Rs 40-bn rights issue addresses concerns of Fortis shareholders: Ranjan Pai

Rajan Pai
Manipal Hospitals has revised its offer for Fortis hospitals, sweetening some of the deal terms. Under attack from investors and faced with a possible counter bid, Manipal Hospitals released the revised deal terms, offering a higher valuation for Fortis hospitals and a chance for existing investors to participate in Rs 40-billion rights issue. Manipal Education and Medical Group Chairman Ranjan Pai tells Sohini Das and Aneesh Phadnis that the revised deal terms addresses all shareholder concerns. Edited excerpts.

Fortis shares were flat during the day’s trading on Wednesday. Do you think investors are happy?

I cannot really comment on why the stock has not gone up, but in general markets are down. I guess people are analysing the offer. Whatever discussions we have had with shareholders has been positive. 

How have shareholders reacted to the new offer?

When we had engaged with shareholders after the first offer, they had raised three primary concerns: First was structure, then valuation and finally how much money they were putting in the company. We have now addressed all the three concerns. As for SRL (the diagnostic arm of Fortis), Manipal is now buying out only the private equity part and not the additional stake from Fortis, which would have made Fortis Healthcare Ltd (FHL) an investment holding company only. So SRL is not undervalued. Also, once the demerger of Fortis' hospital business into Manipal is complete, SRL could be merged back into Fortis, and be listed. Shareholders felt that the hospital business was being valued at a discount. We have now revised that offer (analysts expect an upward revision of 21 per cent for Fortis’ hospital portfolio). Now there is also a plan to launch a Rs 40-billion rights issue for all shareholders after the demerger, which will help existing Fortis shareholders to participate (according to their shareholding) and not get diluted at a discounted valuation. The rights issue addresses concerns of minority shareholders.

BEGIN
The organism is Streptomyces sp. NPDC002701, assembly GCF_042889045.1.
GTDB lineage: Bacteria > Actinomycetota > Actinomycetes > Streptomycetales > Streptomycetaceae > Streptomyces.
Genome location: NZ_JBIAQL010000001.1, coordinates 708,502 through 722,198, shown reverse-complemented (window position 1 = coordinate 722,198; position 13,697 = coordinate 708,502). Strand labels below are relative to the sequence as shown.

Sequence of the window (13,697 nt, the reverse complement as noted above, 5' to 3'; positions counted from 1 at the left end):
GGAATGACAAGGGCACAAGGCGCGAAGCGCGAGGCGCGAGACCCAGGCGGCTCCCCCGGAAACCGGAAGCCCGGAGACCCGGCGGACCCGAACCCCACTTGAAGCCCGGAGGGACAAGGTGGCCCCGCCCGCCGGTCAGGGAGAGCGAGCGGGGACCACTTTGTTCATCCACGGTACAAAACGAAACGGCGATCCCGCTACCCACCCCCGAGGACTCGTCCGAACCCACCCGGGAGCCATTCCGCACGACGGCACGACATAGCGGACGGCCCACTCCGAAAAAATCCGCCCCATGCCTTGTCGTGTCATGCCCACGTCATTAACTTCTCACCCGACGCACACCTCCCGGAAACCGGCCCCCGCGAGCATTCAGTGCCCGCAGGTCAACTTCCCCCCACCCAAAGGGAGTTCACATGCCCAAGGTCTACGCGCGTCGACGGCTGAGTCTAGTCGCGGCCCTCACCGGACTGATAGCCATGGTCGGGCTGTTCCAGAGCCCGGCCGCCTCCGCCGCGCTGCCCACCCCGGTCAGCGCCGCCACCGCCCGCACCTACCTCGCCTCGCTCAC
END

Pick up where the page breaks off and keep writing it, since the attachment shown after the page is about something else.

What are your plans for RHT Health Trust; how do you plan to value it?

We will find the right funding solution for RHT purchase. After the Competition Commission of India (CCI) and shareholder approvals come in, we may also raise a bridge loan for that purpose. As for the valuation, Fortis Healthcare had signed a binding term sheet to acquire the entire assets of RHT (for an enterprise value of Rs 46.5 billion). We would honour that. 

What is your take on the potential bidders (like IHH Healthcare) who may come in with counter-offers? Will you revise your bid further?

No, not really. We are the only ones to have given a binding offer that also looks at long-term value creation. Our chances have improved as we have made a compelling offer and we think this would make investors happy. Anybody who wants to come in now has to put a voluntary general offer. We have put our best foot forward. There is a window of around 45-days, after which there would be an extraordinary general meeting. 

Fortis has several pending investigations and legal matters. Do you think this may deter potential bidders?

I cannot really comment for others. Anyone who wants to bid for the Fortis asset would be aware of these details. As for the investigations that are on, I cannot really comment on those. The Daiichi case is between the company and Singh brothers. For the last 18 months, Fortis has gone through a lot. Thousands of jobs are at stake. It is about time that someone should step in and put in some capital. We are trying to do that. 

Will integrating the Fortis assets (multi-location and multi-cultural) be a challenge for you?

Any integration is a challenge. We are focussing on that. We need to build a strong team internally. We are confident of working it out. We are looking at long-term value creation.

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